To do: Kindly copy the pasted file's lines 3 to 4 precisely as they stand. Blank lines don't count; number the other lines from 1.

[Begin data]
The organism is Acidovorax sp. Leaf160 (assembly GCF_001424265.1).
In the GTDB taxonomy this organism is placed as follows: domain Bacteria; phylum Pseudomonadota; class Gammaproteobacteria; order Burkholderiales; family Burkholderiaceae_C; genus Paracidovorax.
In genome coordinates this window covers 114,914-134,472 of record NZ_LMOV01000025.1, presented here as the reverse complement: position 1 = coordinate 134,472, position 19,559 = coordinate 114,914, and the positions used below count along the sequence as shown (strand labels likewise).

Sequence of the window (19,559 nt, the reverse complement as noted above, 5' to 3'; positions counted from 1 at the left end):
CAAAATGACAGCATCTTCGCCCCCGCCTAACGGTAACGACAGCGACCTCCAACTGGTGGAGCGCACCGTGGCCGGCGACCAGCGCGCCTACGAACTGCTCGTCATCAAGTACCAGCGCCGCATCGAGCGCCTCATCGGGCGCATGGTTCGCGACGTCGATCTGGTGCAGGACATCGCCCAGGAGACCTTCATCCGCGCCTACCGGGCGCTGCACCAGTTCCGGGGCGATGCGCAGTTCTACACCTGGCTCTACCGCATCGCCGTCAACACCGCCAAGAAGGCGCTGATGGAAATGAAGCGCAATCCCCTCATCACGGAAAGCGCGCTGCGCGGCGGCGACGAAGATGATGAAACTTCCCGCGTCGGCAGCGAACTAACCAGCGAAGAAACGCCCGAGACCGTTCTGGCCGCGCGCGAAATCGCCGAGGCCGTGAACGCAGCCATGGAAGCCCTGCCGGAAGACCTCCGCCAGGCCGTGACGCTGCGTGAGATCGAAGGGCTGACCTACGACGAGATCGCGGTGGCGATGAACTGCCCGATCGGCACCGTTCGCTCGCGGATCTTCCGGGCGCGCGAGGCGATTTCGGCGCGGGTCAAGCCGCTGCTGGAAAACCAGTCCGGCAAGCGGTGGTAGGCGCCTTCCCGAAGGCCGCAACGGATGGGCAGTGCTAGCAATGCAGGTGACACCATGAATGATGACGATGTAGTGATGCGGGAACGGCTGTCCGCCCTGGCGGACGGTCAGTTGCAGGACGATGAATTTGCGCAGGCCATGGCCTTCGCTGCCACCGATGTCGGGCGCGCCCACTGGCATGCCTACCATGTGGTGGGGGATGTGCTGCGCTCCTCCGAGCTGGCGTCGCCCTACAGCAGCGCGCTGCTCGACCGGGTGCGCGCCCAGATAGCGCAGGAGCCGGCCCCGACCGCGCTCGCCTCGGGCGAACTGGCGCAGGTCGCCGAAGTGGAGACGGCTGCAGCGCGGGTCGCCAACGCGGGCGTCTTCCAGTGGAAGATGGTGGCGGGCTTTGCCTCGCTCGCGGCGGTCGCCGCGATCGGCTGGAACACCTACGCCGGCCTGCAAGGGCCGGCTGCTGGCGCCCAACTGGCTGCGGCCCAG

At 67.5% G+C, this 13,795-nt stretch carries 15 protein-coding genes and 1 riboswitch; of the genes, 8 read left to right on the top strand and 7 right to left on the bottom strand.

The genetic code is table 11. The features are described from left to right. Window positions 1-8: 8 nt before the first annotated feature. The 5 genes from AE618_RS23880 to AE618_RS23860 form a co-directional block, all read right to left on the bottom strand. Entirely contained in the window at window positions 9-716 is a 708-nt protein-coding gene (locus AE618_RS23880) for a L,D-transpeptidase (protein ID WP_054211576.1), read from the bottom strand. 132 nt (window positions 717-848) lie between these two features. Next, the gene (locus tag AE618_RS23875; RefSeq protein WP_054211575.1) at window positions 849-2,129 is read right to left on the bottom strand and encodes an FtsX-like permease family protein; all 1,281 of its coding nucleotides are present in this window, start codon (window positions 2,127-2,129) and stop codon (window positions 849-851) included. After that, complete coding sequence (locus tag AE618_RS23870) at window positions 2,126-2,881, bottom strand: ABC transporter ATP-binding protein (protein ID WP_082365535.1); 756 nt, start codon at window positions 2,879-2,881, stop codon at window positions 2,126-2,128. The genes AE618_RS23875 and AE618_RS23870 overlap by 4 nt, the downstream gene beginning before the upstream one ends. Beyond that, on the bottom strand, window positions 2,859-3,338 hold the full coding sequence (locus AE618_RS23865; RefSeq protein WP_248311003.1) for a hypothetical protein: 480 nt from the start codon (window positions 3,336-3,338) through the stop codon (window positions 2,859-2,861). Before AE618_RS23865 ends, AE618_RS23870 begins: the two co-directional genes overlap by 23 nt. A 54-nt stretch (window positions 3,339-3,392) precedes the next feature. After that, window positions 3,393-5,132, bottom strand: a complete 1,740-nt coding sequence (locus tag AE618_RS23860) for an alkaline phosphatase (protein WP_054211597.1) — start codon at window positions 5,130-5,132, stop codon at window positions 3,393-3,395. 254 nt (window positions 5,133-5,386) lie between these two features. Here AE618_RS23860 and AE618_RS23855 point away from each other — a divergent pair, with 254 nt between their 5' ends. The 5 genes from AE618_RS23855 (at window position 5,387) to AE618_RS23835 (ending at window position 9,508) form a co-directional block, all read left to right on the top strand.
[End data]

In genome coordinates this window covers 114,914-134,472 of record NZ_LMOV01000025.1, presented here as the reverse complement: position 1 = coordinate 134,472, position 19,559 = coordinate 114,914, and the positions used below count along the sequence as shown (strand labels likewise).

Sequence of the window (19,559 nt, the reverse complement as noted above, 5' to 3'; positions counted from 1 at the left end):